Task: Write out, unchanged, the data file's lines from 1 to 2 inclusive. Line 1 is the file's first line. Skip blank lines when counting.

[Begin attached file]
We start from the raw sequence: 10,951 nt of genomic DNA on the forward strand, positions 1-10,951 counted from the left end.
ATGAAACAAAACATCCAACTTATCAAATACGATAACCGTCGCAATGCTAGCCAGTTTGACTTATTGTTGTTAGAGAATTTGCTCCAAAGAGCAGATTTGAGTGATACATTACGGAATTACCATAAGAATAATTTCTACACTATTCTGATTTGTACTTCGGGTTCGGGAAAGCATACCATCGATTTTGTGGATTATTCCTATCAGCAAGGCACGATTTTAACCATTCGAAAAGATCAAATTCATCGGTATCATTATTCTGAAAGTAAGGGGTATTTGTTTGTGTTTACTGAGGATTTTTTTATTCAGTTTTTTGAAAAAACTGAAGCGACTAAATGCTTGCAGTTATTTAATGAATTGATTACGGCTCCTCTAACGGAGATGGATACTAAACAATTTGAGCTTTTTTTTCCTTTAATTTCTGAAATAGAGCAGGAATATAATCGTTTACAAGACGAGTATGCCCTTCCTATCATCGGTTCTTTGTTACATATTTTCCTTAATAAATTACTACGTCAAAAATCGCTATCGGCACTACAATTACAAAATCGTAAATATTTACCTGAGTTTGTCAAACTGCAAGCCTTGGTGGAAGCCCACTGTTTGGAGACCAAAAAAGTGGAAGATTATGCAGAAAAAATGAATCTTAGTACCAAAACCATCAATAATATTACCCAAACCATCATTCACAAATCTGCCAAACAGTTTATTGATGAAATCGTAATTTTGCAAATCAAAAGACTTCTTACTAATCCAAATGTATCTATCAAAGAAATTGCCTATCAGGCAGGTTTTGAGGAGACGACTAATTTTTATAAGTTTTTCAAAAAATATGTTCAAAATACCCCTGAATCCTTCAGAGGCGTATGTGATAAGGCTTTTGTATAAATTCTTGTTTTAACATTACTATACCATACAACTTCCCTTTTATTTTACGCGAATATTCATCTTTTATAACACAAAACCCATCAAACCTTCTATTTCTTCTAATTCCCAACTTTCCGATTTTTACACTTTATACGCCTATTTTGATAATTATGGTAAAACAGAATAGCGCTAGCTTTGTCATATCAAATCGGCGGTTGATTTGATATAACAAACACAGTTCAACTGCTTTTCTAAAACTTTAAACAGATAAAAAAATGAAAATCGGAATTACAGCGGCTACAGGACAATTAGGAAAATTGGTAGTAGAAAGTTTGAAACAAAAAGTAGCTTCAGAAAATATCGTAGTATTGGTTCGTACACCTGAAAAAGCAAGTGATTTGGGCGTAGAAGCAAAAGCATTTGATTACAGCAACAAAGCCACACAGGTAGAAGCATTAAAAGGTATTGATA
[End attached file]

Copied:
We start from the raw sequence: 10,951 nt of genomic DNA on the forward strand, positions 1-10,951 counted from the left end.
ATGAAACAAAACATCCAACTTATCAAATACGATAACCGTCGCAATGCTAGCCAGTTTGACTTATTGTTGTTAGAGAATTTGCTCCAAAGAGCAGATTTGAGTGATACATTACGGAATTACCATAAGAATAATTTCTACACTATTCTGATTTGTACTTCGGGTTCGGGAAAGCATACCATCGATTTTGTGGATTATTCCTATCAGCAAGGCACGATTTTAACCATTCGAAAAGATCAAATTCATCGGTATCATTATTCTGAAAGTAAGGGGTATTTGTTTGTGTTTACTGAGGATTTTTTTATTCAGTTTTTTGAAAAAACTGAAGCGACTAAATGCTTGCAGTTATTTAATGAATTGATTACGGCTCCTCTAACGGAGATGGATACTAAACAATTTGAGCTTTTTTTTCCTTTAATTTCTGAAATAGAGCAGGAATATAATCGTTTACAAGACGAGTATGCCCTTCCTATCATCGGTTCTTTGTTACATATTTTCCTTAATAAATTACTACGTCAAAAATCGCTATCGGCACTACAATTACAAAATCGTAAATATTTACCTGAGTTTGTCAAACTGCAAGCCTTGGTGGAAGCCCACTGTTTGGAGACCAAAAAAGTGGAAGATTATGCAGAAAAAATGAATCTTAGTACCAAAACCATCAATAATATTACCCAAACCATCATTCACAAATCTGCCAAACAGTTTATTGATGAAATCGTAATTTTGCAAATCAAAAGACTTCTTACTAATCCAAATGTATCTATCAAAGAAATTGCCTATCAGGCAGGTTTTGAGGAGACGACTAATTTTTATAAGTTTTTCAAAAAATATGTTCAAAATACCCCTGAATCCTTCAGAGGCGTATGTGATAAGGCTTTTGTATAAATTCTTGTTTTAACATTACTATACCATACAACTTCCCTTTTATTTTACGCGAATATTCATCTTTTATAACACAAAACCCATCAAACCTTCTATTTCTTCTAATTCCCAACTTTCCGATTTTTACACTTTATACGCCTATTTTGATAATTATGGTAAAACAGAATAGCGCTAGCTTTGTCATATCAAATCGGCGGTTGATTTGATATAACAAACACAGTTCAACTGCTTTTCTAAAACTTTAAACAGATAAAAAAATGAAAATCGGAATTACAGCGGCTACAGGACAATTAGGAAAATTGGTAGTAGAAAGTTTGAAACAAAAAGTAGCTTCAGAAAATATCGTAGTATTGGTTCGTACACCTGAAAAAGCAAGTGATTTGGGCGTAGAAGCAAAAGCATTTGATTACAGCAACAAAGCCACACAGGTAGAAGCATTAAAAGGTATTGATA